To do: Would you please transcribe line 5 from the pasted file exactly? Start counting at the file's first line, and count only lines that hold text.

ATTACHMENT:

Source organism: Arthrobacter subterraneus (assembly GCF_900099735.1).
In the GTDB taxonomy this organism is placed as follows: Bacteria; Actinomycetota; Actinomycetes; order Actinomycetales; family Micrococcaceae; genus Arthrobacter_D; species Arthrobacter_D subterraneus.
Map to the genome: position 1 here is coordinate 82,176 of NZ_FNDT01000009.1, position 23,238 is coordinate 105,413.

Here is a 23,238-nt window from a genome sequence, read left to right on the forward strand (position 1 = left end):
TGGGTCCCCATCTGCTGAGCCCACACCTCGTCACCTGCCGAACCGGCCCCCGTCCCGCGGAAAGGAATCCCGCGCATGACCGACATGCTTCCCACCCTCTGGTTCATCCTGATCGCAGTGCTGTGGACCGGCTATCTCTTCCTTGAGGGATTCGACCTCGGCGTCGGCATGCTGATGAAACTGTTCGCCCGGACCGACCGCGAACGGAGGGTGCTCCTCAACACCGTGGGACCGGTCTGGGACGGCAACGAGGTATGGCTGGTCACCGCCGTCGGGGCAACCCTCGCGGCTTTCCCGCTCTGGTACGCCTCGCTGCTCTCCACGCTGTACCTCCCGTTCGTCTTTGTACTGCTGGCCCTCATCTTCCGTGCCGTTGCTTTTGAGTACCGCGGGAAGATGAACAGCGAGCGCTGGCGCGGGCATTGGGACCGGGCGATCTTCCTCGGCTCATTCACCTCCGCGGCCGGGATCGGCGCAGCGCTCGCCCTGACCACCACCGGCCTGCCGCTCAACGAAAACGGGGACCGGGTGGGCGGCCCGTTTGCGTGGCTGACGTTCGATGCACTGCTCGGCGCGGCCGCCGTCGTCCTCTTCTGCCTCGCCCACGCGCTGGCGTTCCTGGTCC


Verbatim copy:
TGGGTCCCCATCTGCTGAGCCCACACCTCGTCACCTGCCGAACCGGCCCCCGTCCCGCGGAAAGGAATCCCGCGCATGACCGACATGCTTCCCACCCTCTGGTTCATCCTGATCGCAGTGCTGTGGACCGGCTATCTCTTCCTTGAGGGATTCGACCTCGGCGTCGGCATGCTGATGAAACTGTTCGCCCGGACCGACCGCGAACGGAGGGTGCTCCTCAACACCGTGGGACCGGTCTGGGACGGCAACGAGGTATGGCTGGTCACCGCCGTCGGGGCAACCCTCGCGGCTTTCCCGCTCTGGTACGCCTCGCTGCTCTCCACGCTGTACCTCCCGTTCGTCTTTGTACTGCTGGCCCTCATCTTCCGTGCCGTTGCTTTTGAGTACCGCGGGAAGATGAACAGCGAGCGCTGGCGCGGGCATTGGGACCGGGCGATCTTCCTCGGCTCATTCACCTCCGCGGCCGGGATCGGCGCAGCGCTCGCCCTGACCACCACCGGCCTGCCGCTCAACGAAAACGGGGACCGGGTGGGCGGCCCGTTTGCGTGGCTGACGTTCGATGCACTGCTCGGCGCGGCCGCCGTCGTCCTCTTCTGCCTCGCCCACGCGCTGGCGTTCCTGGTCC